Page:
Are you a workaholic
Play • 5 min

Hello and welcome to the the the Traveling introvert going

to talk about workaholics. And the reason I want to talk about workaholics is

because so many of us come and live in a workaholic environment. And we might

not think about it, but you probably grew up or working in a workaholic culture

or maybe a family or even your business that you've almost self imposed on

yourself that you are now a workaholic. And what do I mean by a workaholic? And

my question to you would be when was the last time you left work on time?

When was the last time you didn't take your laptop on

vacation with you? When was the last time you didn't have your work emails on

your phone and then you were checking every time there was a ping? It is so

easy these days with the expected 24 hours access and people expecting you to

respond very quickly, that we become workaholics. And for introverts it's even

worse because part of that workaholic culture means that you do not have

downtime or recharge time or creative brain time or just time to help prevent

burnout and zoom fatigue. So thinking about your average work day or work week,

what does that look like?

One thing that some people do is every day they look at

their calendar and they try and make sure they have no more than say, two or 4

hours of meetings on their calendar. Because, let's be honest, how much are you

really concentrating if you have more than 4 hours of meetings or conversations

on your calendar? Some people go for four day work weeks, so they preserve maybe

a Wednesday or maybe a Friday morning or a Monday afternoon. So they can do

deep, focused work or just have free time for anything that might pop up. What

about vacation?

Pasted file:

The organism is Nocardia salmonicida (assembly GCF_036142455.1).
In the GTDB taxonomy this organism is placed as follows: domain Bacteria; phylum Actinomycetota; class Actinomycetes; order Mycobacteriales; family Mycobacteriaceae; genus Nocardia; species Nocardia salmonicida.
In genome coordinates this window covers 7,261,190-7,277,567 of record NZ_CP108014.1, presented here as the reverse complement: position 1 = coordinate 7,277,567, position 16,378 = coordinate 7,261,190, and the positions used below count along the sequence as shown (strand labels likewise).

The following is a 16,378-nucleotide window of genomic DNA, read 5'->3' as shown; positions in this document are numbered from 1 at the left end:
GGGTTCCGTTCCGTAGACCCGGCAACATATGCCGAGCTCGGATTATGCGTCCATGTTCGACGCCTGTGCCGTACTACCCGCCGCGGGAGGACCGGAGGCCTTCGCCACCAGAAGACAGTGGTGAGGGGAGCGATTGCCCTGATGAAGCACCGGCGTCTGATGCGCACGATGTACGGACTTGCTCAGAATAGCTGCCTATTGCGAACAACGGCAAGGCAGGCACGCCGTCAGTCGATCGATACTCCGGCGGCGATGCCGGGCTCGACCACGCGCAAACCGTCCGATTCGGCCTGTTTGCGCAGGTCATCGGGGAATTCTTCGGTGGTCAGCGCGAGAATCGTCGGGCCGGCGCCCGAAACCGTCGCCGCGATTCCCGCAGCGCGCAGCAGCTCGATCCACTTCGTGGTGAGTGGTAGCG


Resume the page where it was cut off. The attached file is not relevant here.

I know that a lot of people do have very limited vacation

depending on where they're living, but how can you strategically use that

vacation to get what you need as a human and what this all comes down to? And

sort of also how often do you cheque your email? How frequently do you respond

to people immediately? All of these things tend to be because we have a lack of

limits and guardrails and boundaries without limits in a fully flexible, remote

first environment, it is super, super easy just to keep on working and to be

working constantly. Not consistently, constantly, especially if you've grown up

in a school with a university, with people around you and your family and the

culture that is workaholics related.

You might obsess over your client designs, you might obsess

over your clients, you might obsess over the project that you're doing. And it

feels great until it doesn't. Because without guardrails and boundaries and

limitations, you're more than likely to work 8910, 1112, 14, 15 hours a day.

And when I say work, is it going to be quality work or is it going to be work

under stress and dress. And when you're tired, when you work these kind of

days, you're not giving yourself time to be sick, to take a break, just to

breathe, to give your eyes a rest from the screen.

There's things that we don't do. So clear limits to meetings

and work hours, helps prevent burnout, helps prevent zoom fatigue, helps

prevent you from doing harm to yourself. You need clear limits and boundaries.

Most people are way more productive and focused when they have a self imposed

boundaries, limitations, maybe even a condensed schedule. And sure, you might

not always achieve that goal of having no meeting Monday, but if you do it,

more than not, you will see the benefits.

You need to be intentional about putting in these

guardrails. You need to be intentional about setting these boundaries each

week, each day, to ensure balance and focus productivity without wasted time.

And a lot of it can be done with asynchronous sort of practises, but just

something to think about. Are you a workaholic? Thank you for listening.

This is helping you build your

brand and get higher. Have a great rest of your week.

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